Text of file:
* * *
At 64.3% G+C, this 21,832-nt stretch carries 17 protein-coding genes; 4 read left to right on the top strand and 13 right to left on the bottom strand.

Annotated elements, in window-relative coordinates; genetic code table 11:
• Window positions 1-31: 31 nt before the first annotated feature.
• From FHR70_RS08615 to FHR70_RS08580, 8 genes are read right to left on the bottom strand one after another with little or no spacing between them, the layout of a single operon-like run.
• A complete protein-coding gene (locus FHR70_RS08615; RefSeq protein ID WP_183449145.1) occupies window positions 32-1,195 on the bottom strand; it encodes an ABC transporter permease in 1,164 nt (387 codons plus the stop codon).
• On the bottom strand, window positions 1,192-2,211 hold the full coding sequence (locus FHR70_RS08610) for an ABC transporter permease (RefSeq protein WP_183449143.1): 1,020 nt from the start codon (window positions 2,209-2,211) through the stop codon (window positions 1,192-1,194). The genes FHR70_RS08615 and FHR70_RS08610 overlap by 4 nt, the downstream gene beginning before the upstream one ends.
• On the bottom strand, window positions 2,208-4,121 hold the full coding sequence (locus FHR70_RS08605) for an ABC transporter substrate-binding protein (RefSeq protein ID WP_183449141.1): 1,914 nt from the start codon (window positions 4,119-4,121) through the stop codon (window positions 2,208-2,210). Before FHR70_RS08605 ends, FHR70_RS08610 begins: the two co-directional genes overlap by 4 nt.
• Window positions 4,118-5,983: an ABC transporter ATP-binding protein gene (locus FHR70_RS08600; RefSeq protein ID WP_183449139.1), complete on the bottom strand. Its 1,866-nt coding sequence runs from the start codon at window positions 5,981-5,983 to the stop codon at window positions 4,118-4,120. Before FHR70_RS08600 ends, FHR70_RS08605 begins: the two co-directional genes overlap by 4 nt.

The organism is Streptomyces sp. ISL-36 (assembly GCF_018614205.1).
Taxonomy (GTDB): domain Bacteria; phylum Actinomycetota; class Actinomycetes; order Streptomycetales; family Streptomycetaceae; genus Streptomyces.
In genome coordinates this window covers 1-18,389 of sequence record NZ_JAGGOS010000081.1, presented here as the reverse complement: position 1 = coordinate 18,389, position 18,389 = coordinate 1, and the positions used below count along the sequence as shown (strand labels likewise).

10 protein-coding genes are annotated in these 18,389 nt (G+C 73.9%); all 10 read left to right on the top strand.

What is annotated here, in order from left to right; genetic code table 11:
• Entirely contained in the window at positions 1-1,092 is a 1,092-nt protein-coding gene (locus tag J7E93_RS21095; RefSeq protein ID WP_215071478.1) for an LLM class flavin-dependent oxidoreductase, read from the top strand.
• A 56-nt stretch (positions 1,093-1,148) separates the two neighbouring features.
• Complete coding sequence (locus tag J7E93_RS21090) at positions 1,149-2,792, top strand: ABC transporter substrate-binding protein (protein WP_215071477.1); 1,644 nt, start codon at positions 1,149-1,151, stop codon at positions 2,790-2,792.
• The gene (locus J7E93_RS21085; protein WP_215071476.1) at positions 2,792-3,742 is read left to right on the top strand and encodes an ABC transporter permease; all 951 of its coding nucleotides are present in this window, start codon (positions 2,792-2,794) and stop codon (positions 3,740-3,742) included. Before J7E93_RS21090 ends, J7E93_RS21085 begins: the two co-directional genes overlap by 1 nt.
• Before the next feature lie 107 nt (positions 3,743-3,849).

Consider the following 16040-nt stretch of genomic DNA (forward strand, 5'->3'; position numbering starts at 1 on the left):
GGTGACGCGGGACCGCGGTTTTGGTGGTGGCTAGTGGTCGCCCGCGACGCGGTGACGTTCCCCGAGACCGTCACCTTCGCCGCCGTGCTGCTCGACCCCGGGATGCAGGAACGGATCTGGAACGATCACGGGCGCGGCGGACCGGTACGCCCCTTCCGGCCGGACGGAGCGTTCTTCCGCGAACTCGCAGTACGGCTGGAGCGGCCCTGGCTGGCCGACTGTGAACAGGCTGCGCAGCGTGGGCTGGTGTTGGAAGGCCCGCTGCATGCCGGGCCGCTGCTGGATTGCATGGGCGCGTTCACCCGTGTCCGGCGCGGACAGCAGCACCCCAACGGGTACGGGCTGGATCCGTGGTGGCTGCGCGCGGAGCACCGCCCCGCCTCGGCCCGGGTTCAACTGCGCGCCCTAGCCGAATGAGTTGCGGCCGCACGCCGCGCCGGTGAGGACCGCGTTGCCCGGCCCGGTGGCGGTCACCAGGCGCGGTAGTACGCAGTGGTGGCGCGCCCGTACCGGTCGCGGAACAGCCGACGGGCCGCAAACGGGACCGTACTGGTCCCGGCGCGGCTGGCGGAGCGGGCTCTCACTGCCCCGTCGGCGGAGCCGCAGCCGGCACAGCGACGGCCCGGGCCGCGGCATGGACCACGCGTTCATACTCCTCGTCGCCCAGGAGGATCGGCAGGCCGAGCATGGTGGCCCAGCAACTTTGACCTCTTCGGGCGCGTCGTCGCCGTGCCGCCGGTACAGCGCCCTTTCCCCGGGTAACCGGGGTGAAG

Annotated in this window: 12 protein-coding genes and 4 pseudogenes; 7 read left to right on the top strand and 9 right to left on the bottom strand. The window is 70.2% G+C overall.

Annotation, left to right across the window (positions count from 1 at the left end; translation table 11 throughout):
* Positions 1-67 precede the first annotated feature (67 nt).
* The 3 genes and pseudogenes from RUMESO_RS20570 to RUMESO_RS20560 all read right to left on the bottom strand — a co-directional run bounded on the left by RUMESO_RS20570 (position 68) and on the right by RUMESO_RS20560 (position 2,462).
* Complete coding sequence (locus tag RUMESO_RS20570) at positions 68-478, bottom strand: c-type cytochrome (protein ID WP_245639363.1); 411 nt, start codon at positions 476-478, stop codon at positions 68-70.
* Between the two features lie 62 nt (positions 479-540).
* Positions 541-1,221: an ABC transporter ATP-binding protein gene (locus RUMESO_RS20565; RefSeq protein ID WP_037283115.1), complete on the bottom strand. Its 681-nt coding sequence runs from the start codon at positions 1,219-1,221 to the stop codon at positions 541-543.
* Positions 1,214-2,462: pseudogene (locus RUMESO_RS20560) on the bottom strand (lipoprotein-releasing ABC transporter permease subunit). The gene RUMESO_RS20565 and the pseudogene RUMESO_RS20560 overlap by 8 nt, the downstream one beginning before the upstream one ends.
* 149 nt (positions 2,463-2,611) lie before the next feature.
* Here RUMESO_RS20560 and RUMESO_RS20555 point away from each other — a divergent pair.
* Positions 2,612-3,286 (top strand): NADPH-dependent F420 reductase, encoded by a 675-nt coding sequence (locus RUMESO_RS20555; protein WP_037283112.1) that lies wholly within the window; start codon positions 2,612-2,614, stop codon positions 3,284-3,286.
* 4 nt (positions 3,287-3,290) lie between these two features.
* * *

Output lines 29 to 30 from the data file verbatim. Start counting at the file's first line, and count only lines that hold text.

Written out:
* 149 nt (positions 2,463-2,611) lie before the next feature.
* Here RUMESO_RS20560 and RUMESO_RS20555 point away from each other — a divergent pair.